London Agreement Status

The agreement stipulates that States Parties that share an official language of the European Patent Office, i.e. English, French or German, no longer apply for the translation of European patents into one of their official languages. Other contracting states must choose one of the EPO`s official languages as the “prescribed language” in which European patents must be translated to enter into force in their countries. However, they reserve the right to require the claims to be translated into one of their official languages. The agreement was signed by ten countries: Denmark, France, Germany, Liechtenstein, Luxembourg, Monaco, the Netherlands, Sweden, Switzerland and the United Kingdom. To enter into force, ratification instruments had to be tabled by at least eight countries, including at least France, Germany and the United Kingdom. So far, Monaco, Germany, the United Kingdom, Switzerland, the Netherlands, Liechtenstein, Luxembourg, Denmark and France have tabled their ratification instruments on the London Agreement, while Slovenia, Iceland, Latvia and Croatia have tabled their accession instruments (accession will also be taken into account when the agreement enters into force). Sweden was ratified on 29 April 2008. [28] The agreement on the application of Article 65 CBE – the London Agreement – is an optional agreement to reduce the cost of translating European patents. It is the result of long-standing efforts to establish a cost-effective post-issue translation system, which began in the 1990s as part of the European Patent Organization and was revived at the Intergovernmental Conference held in Paris on 24 and 25 June 1999 (see JO L 347 of 31.12.1999 , p.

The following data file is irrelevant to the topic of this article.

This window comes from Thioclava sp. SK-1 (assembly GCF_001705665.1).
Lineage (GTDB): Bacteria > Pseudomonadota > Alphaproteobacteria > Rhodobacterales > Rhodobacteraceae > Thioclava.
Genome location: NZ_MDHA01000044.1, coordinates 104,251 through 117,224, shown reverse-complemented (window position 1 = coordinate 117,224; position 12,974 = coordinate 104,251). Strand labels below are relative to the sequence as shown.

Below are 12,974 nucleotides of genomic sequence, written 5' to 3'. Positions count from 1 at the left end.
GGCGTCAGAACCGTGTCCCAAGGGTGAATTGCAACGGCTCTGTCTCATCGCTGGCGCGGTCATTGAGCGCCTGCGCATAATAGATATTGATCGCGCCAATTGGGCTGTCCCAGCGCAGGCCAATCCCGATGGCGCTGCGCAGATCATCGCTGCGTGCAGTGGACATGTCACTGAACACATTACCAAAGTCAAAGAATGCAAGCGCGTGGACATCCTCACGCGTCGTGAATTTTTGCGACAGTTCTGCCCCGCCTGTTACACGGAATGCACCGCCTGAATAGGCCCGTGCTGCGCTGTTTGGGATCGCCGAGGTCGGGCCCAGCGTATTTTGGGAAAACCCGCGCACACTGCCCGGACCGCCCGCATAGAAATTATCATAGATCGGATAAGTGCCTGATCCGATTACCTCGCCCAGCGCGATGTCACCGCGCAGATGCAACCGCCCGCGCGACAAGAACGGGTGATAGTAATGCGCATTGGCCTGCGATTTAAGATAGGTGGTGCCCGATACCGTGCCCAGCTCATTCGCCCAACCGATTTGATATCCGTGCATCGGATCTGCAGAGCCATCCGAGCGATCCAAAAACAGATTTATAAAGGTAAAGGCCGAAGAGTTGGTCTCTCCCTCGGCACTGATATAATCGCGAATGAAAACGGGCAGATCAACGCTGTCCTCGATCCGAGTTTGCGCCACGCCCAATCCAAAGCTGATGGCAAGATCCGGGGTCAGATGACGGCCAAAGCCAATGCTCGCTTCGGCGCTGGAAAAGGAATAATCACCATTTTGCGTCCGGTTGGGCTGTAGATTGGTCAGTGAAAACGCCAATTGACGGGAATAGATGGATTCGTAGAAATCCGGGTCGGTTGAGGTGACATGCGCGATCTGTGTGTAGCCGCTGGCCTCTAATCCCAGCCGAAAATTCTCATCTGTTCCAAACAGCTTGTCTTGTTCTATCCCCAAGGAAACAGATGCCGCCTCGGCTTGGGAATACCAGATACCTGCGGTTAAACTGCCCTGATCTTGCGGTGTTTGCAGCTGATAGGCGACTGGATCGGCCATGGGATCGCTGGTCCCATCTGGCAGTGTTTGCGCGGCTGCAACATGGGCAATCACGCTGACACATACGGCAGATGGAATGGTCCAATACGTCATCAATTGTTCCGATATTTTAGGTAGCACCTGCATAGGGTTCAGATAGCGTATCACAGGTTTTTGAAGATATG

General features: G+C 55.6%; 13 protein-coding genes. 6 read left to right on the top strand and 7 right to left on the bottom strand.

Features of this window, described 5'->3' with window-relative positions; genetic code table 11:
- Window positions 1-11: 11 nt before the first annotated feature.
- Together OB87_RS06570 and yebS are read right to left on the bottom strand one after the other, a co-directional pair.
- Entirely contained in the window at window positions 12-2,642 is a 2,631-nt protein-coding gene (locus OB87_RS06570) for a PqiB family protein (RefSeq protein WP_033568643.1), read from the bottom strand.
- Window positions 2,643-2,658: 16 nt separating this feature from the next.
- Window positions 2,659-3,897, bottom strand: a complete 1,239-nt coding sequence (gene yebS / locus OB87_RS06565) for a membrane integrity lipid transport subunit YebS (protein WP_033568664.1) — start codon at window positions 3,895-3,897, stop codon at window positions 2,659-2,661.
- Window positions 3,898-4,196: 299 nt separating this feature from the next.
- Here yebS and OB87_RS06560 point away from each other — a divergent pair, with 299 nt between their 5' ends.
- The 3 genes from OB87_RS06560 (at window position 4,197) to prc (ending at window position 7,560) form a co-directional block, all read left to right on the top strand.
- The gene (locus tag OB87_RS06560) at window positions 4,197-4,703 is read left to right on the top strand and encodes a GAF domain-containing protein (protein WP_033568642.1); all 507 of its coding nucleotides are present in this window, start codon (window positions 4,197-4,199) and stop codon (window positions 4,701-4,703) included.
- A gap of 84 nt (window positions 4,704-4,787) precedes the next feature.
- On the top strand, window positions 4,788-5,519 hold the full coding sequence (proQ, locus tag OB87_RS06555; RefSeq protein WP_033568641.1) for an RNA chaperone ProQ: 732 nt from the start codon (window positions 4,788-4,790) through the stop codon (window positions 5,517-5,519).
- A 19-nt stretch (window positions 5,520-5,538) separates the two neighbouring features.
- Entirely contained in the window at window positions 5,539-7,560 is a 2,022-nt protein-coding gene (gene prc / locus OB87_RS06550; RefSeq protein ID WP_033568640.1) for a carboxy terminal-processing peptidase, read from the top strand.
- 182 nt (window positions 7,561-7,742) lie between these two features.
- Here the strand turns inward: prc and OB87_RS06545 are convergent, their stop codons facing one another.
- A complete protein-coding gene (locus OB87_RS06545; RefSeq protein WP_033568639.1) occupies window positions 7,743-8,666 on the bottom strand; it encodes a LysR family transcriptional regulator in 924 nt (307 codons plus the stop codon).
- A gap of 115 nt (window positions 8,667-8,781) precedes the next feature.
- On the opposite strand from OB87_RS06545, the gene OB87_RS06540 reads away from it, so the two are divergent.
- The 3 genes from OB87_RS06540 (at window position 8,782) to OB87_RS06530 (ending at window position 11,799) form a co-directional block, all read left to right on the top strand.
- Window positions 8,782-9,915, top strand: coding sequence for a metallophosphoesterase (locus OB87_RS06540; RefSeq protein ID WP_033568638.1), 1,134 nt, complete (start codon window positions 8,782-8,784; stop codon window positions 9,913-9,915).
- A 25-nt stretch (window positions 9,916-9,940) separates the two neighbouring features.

1). 1999, 545). It ended at the Intergovernmental Conference in London on 17 October 2000 (see JO C 201 of 17.12.2000, p. 1). 2001, 549). With France having tabled its ratification instruments on 29 January 2008, the agreement came into force on 1 May 2008. [2] The agreement did not change other language provisions applicable prior to the issuance of a European patent, such as the need to translate claims for a European patent application “in both official languages of the European Patent Office, with a different language of procedure than the procedure,” after receiving notification under Rule 71 (3) EPC that the EPO intends to do so to issue a European patent. This document contains the following information: Agreement on the Status of the Parties to the North Atlantic Treaty: London, 19 June 1951 The London Agreement, formally called the Agreement on the Application of Article 65 of the Convention on the Granting of European Patents and, at times, the London Protocol, is an agreement on the patent concluded in London on 17 October 2000, which aims to eliminate the translation costs of European patents granted under the European Convention on patent, lowering (CBE).

[1] The London Agreement is an optional agreement between the Member States of the European Patent Organization[1] and has not changed any other language requirements for European patent applications prior to issuance.